, Volume 28, Issue 12, pp 1683-1685
Date: 06 Aug 2013

The Mentor

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The last month of my Internal Medicine residency was a memorable one, thanks to Mr. Perini

The identities of the patient and physicians in this story have been changed. Resemblance to any individuals, living or deceased, is coincidental.

. He had had an anterior myocardial infarction complicated by malignant arrythmias, and in the days before electrophysiology mapping and cardiac ablation, stopping them had proved impossible. Without a continuous lidocaine infusion, Mr. Perini rapidly developed ventricular fibrillation and cardiac arrest. We were at a loss.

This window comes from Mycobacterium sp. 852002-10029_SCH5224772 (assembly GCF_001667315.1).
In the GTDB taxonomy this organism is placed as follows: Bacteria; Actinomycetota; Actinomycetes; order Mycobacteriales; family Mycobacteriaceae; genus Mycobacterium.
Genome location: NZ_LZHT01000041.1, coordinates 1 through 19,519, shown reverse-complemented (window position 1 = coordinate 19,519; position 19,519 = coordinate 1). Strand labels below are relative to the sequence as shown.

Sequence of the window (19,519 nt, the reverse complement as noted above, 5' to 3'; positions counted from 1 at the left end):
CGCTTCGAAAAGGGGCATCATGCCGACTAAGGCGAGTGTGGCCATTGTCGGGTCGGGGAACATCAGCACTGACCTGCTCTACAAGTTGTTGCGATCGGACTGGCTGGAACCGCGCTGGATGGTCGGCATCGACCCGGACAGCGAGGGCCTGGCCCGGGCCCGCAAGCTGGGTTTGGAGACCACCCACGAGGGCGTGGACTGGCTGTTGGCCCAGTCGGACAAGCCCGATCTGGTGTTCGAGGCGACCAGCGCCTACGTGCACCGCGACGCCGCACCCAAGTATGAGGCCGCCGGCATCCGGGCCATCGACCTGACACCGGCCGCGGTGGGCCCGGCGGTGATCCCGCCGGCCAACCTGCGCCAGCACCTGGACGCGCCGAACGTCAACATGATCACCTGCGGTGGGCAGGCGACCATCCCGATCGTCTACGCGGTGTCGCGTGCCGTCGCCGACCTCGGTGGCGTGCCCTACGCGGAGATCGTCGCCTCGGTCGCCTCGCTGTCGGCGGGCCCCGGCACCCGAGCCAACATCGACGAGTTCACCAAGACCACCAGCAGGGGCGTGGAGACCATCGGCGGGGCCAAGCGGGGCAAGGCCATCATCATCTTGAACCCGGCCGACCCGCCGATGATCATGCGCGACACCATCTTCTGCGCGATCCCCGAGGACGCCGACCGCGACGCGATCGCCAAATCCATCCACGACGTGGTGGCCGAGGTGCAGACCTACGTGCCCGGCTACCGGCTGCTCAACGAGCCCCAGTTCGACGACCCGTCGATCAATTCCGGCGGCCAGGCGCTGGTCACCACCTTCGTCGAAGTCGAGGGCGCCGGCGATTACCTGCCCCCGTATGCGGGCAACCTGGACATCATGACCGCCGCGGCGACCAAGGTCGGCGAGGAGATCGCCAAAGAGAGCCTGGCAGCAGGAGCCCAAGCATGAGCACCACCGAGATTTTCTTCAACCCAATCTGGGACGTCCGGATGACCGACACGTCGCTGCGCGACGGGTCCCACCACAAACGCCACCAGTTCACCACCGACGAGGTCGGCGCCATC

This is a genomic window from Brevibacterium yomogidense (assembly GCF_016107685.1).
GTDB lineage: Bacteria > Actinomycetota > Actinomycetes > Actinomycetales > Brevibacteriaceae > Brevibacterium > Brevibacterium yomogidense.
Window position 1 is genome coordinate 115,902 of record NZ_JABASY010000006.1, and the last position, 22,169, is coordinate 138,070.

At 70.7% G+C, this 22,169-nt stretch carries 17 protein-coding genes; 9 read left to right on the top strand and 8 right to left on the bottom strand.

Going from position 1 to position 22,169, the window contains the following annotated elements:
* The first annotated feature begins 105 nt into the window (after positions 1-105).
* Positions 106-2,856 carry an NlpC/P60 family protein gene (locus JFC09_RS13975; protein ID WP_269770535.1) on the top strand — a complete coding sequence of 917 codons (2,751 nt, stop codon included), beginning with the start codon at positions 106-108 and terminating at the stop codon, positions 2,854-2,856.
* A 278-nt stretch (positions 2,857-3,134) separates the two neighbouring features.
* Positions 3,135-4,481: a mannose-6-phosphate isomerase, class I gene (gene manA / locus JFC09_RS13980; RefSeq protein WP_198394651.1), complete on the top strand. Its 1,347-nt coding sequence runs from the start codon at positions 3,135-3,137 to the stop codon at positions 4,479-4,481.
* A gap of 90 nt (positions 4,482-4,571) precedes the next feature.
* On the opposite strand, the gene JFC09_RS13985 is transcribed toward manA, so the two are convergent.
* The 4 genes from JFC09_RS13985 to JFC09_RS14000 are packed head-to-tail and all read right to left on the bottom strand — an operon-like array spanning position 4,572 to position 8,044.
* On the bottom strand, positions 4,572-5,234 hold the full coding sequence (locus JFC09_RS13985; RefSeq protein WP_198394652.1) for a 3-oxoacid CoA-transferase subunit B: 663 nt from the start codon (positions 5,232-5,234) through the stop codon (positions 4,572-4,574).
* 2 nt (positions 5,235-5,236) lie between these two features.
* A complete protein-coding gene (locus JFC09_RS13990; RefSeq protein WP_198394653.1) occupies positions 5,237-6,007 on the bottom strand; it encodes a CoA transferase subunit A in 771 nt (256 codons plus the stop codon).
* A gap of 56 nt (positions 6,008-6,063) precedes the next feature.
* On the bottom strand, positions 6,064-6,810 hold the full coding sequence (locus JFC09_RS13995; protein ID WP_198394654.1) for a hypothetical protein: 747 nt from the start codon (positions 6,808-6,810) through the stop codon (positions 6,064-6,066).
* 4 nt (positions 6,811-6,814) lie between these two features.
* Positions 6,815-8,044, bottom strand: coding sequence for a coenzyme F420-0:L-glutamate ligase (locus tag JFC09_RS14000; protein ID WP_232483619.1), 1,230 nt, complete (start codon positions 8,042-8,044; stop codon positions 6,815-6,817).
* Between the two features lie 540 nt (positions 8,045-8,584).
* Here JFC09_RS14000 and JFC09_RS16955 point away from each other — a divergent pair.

The day the new interns arrived, my attending, Dr. Benedict, called me aside. “I’ll be out of town for a few days, but Dr. Furstmann has agreed to cover for me. You know, he’s an authority on arrhythmias. Maybe he can help us figure out what to do for Mr. Perini”. My heart sank.

Karl O. Furstmann, MD, DPhil(Ox), MACP, AAP, FACC, FAHA was the most feared attending physician at University Hospital. Not only was he demanding and abusive, b